Rain Shells: OR Helium II Jacket ($US150), Pants ($US120)
These are some of the lightest and most compact rain shells that you can get your hands on. The jacket clocks in at 6.4 oz; the pants at 5.9 oz and each packs down to the size of an orange. They’re completely waterproof, breathable, lightweight, and compact – a holy grail item.
Gloves: Mountain Hardwear Hydra Pro OutDry ($US130)
These were well-designed and comfortable, but while climbing Imja Tse, my fingers got really cold. And the waterproofing wasn’t the best. They would easily shed snow and ice, but actual rain soaked through.
Shoes: Adidas Outdoor Conrax & Terrex Fastshell
Daniel and I tried out a couple pairs of shoes from Adidas Outdoors‘ new winter line. Daniel runs cold, so he wore the Conrax, a heavy-duty winter boot with 200g of Primaloft Gold insulation. I wore the Terrex Fastshell,which is more like a lightly-insulated trail runner. Both offered great protection against the cold, snow, and ice and featured a quick-lace system similar to those found on Salomon hiking shoes. The quick lace system was really convenient, but one of Daniel’s laces broke after a couple of months of continuous use. Fortunately it broke in a place where we were able to retie it. The Conrax had a built-in lace flap and front gaiter hook; they would have worked great with snowshoes. Neither pair kept our feet dry in full-on rain, but they did a good job at shedding snow.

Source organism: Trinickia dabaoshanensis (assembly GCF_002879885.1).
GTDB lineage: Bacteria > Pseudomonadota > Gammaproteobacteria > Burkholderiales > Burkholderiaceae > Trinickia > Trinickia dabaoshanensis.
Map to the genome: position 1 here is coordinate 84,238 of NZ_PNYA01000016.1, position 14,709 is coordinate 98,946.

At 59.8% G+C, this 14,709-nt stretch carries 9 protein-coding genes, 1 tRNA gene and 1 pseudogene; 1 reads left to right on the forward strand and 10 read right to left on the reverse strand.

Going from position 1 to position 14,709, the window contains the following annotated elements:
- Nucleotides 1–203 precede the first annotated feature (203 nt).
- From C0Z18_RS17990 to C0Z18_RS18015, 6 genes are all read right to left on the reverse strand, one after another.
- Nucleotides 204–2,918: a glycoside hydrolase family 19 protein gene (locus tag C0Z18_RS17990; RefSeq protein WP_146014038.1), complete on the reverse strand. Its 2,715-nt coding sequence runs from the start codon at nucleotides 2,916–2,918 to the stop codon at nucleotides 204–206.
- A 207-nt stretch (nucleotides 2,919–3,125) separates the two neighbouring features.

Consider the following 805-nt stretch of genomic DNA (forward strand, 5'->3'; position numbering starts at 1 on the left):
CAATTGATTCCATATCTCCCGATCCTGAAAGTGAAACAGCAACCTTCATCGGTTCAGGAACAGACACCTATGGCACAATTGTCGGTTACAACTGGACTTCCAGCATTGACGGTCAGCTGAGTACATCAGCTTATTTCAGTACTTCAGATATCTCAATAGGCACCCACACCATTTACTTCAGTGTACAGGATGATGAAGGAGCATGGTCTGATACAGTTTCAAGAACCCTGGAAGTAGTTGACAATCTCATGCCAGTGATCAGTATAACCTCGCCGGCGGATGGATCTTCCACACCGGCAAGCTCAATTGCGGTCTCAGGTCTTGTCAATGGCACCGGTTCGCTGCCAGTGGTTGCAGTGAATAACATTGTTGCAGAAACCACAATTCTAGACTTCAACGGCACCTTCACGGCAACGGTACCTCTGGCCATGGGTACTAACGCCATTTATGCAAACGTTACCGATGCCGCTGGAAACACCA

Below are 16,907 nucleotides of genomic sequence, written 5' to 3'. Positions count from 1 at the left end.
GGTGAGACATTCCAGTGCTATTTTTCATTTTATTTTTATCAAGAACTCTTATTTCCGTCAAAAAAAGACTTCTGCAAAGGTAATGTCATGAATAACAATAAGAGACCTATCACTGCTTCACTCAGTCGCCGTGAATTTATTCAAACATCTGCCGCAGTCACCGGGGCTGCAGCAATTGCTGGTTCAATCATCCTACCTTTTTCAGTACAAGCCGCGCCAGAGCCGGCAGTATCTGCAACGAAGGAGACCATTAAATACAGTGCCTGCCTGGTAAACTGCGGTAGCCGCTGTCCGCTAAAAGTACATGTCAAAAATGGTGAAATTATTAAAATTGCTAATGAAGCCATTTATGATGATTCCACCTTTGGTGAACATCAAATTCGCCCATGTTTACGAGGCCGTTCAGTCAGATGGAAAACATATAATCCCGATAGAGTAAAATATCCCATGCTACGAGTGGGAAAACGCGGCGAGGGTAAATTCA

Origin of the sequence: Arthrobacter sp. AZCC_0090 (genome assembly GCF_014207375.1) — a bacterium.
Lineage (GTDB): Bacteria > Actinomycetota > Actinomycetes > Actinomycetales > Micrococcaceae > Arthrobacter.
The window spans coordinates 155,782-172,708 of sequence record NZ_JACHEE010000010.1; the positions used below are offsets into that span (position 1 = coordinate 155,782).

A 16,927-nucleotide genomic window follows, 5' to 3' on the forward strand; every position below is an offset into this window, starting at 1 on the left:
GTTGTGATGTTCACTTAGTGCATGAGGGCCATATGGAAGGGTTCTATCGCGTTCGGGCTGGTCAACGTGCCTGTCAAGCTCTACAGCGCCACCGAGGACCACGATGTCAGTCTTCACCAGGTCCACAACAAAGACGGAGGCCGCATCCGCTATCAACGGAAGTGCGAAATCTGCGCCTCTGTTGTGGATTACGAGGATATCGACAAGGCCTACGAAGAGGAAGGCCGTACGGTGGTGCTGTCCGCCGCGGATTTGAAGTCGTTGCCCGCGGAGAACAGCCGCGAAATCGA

Packs: Gregory Denali 100 ($US400) & Mountain Hardwear BMG 105 OutDry ($US360)
Both of these packs performed brilliantly. Check out our in-depth comparison.
Sleeping Bag: Big Agnes Crosho SL -20 ($US500)
The Crosho SL -20 is a high-performance, traditional mummy sleeping bag designed for true four-season use. It is stuffed with 700-fill DownTek water-repellent down, making it an ideal bag to use in cold, damp conditions. Big Agnes used their Insotect Flow construction method to eliminate the shifting of down between baffles – eliminating potential cold spots altogether. At $US500 for the regular length, it’s one of the most competitively-priced -20 degree down sleeping bags on the market.